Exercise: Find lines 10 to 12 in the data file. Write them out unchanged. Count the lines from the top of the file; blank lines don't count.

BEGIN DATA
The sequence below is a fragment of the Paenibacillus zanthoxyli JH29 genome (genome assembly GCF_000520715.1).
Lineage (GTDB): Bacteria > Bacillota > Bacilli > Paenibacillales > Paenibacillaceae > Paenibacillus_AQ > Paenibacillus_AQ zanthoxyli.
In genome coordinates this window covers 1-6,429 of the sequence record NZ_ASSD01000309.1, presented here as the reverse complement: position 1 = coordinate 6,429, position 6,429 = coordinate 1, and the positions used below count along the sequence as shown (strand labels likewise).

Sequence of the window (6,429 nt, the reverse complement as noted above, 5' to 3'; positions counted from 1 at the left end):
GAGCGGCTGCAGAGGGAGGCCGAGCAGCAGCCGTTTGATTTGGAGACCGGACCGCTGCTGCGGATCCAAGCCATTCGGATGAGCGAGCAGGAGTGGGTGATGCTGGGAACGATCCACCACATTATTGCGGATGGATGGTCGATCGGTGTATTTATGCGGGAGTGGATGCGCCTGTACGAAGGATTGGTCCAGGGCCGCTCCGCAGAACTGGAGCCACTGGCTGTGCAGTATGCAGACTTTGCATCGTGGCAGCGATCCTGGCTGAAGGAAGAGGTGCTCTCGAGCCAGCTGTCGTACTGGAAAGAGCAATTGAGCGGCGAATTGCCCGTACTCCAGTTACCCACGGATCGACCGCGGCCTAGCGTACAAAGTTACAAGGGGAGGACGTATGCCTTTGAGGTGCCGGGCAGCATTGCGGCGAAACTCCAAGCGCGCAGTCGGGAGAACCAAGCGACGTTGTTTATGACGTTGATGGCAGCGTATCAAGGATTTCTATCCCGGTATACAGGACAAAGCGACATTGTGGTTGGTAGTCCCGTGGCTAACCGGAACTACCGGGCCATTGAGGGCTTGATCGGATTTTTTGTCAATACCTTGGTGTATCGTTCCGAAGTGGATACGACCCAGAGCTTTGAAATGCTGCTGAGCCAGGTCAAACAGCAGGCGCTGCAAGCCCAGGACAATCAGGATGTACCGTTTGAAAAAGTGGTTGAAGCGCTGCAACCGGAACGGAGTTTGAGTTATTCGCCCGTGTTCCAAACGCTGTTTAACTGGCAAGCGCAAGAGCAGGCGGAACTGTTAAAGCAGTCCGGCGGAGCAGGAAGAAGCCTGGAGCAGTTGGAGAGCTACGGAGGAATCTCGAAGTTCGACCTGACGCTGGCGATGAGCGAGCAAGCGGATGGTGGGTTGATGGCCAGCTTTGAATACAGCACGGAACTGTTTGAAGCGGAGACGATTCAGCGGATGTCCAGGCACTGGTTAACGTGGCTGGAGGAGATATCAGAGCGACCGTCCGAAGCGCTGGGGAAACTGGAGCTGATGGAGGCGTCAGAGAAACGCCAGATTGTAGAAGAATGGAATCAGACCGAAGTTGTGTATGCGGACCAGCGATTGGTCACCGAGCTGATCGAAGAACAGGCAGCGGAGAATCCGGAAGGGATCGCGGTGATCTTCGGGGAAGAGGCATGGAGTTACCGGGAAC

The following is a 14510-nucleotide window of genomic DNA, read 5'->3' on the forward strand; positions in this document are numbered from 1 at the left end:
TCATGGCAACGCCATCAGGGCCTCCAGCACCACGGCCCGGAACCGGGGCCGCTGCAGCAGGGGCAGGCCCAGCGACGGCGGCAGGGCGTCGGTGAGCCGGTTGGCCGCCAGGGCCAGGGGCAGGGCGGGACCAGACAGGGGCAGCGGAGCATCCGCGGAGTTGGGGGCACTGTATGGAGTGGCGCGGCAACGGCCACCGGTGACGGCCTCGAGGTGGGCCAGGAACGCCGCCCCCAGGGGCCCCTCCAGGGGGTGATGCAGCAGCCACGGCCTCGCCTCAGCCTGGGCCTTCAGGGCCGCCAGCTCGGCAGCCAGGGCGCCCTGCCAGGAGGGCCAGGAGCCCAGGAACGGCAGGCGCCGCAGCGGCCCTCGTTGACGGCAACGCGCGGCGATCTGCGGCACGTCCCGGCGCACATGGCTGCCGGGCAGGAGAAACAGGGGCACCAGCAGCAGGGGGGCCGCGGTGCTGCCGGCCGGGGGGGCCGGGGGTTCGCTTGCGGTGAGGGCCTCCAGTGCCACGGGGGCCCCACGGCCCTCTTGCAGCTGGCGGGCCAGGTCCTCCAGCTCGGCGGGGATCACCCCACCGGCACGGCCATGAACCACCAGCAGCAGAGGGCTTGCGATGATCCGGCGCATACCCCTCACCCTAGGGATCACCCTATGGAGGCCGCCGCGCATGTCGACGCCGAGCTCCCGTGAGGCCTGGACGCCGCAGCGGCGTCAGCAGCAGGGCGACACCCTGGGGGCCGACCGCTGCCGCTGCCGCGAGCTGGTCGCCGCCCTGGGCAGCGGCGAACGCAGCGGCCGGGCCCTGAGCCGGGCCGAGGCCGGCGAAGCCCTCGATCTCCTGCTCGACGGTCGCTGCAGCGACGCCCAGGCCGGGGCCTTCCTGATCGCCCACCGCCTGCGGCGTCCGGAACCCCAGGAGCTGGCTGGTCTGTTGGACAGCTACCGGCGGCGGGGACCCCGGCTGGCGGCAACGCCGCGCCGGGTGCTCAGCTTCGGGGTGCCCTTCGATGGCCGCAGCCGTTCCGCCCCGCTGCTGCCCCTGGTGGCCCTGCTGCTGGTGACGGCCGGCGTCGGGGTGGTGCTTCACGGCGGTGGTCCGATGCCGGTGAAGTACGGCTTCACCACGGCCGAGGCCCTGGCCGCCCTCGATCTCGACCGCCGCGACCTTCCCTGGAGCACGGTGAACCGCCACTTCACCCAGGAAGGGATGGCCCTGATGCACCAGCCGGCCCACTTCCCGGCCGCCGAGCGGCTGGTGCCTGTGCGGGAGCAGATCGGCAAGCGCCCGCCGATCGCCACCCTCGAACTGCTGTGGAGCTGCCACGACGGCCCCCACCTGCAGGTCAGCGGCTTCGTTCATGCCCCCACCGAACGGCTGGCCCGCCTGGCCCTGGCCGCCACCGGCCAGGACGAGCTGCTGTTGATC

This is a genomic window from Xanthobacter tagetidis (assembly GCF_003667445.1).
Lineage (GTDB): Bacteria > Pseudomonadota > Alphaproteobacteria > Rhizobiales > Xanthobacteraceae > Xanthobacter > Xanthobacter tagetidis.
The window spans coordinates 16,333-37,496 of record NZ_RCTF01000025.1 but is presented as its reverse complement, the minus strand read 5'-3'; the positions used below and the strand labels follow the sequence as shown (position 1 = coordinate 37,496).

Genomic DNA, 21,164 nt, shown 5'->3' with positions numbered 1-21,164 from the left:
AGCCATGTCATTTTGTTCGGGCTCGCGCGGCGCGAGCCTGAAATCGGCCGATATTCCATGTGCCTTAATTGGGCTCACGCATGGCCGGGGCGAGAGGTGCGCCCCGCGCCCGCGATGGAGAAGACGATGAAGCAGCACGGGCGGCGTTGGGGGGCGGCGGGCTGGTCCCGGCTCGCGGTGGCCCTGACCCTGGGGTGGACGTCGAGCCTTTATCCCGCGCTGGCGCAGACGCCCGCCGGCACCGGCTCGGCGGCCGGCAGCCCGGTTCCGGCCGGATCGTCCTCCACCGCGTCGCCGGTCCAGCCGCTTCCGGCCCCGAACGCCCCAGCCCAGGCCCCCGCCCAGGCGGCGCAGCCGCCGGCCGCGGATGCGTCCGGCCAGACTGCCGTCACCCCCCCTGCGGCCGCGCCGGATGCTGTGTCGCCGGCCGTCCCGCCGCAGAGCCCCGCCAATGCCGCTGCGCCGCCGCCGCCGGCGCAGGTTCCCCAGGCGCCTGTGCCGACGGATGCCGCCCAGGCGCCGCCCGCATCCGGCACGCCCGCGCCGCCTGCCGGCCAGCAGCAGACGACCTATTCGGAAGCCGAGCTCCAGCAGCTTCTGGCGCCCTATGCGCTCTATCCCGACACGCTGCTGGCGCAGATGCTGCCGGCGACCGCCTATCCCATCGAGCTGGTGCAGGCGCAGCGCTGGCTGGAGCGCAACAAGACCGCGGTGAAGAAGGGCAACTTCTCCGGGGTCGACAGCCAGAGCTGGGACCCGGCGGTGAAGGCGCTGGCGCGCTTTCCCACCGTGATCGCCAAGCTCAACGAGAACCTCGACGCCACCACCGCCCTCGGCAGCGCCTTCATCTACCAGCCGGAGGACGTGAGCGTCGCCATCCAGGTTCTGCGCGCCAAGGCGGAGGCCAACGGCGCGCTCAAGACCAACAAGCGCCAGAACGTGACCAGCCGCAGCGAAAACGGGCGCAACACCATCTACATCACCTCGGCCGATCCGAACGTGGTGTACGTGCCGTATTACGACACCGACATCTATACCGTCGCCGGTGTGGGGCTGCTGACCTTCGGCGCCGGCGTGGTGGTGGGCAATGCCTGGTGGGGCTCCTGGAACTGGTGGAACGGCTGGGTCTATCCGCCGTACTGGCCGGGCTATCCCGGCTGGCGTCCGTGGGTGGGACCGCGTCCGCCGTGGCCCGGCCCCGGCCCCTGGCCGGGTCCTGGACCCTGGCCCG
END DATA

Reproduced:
The window spans coordinates 16,333-37,496 of record NZ_RCTF01000025.1 but is presented as its reverse complement, the minus strand read 5'-3'; the positions used below and the strand labels follow the sequence as shown (position 1 = coordinate 37,496).

Genomic DNA, 21,164 nt, shown 5'->3' with positions numbered 1-21,164 from the left:
AGCCATGTCATTTTGTTCGGGCTCGCGCGGCGCGAGCCTGAAATCGGCCGATATTCCATGTGCCTTAATTGGGCTCACGCATGGCCGGGGCGAGAGGTGCGCCCCGCGCCCGCGATGGAGAAGACGATGAAGCAGCACGGGCGGCGTTGGGGGGCGGCGGGCTGGTCCCGGCTCGCGGTGGCCCTGACCCTGGGGTGGACGTCGAGCCTTTATCCCGCGCTGGCGCAGACGCCCGCCGGCACCGGCTCGGCGGCCGGCAGCCCGGTTCCGGCCGGATCGTCCTCCACCGCGTCGCCGGTCCAGCCGCTTCCGGCCCCGAACGCCCCAGCCCAGGCCCCCGCCCAGGCGGCGCAGCCGCCGGCCGCGGATGCGTCCGGCCAGACTGCCGTCACCCCCCCTGCGGCCGCGCCGGATGCTGTGTCGCCGGCCGTCCCGCCGCAGAGCCCCGCCAATGCCGCTGCGCCGCCGCCGCCGGCGCAGGTTCCCCAGGCGCCTGTGCCGACGGATGCCGCCCAGGCGCCGCCCGCATCCGGCACGCCCGCGCCGCCTGCCGGCCAGCAGCAGACGACCTATTCGGAAGCCGAGCTCCAGCAGCTTCTGGCGCCCTATGCGCTCTATCCCGACACGCTGCTGGCGCAGATGCTGCCGGCGACCGCCTATCCCATCGAGCTGGTGCAGGCGCAGCGCTGGCTGGAGCGCAACAAGACCGCGGTGAAGAAGGGCAACTTCTCCGGGGTCGACAGCCAGAGCTGGGACCCGGCGGTGAAGGCGCTGGCGCGCTTTCCCACCGTGATCGCCAAGCTCAACGAGAACCTCGACGCCACCACCGCCCTCGGCAGCGCCTTCATCTACCAGCCGGAGGACGTGAGCGTCGCCATCCAGGTTCTGCGCGCCAAGGCGGAGGCCAACGGCGCGCTCAAGACCAACAAGCGCCAGAACGTGACCAGCCGCAGCGAAAACGGGCGCAACACCATCTACATCACCTCGGCCGATCCGAACGTGGTGTACGTGCCGTATTACGACACCGACATCTATACCGTCGCCGGTGTGGGGCTGCTGACCTTCGGCGCCGGCGTGGTGGTGGGCAATGCCTGGTGGGGCTCCTGGAACTGGTGGAACGGCTGGGTCTATCCGCCGTACTGGCCGGGCTATCCCGGCTGGCGTCCGTGGGTGGGACCGCGTCCGCCGTGGCCCGGCCCCGGCCCCTGGCCGGGTCCTGGACCCTGGCCCG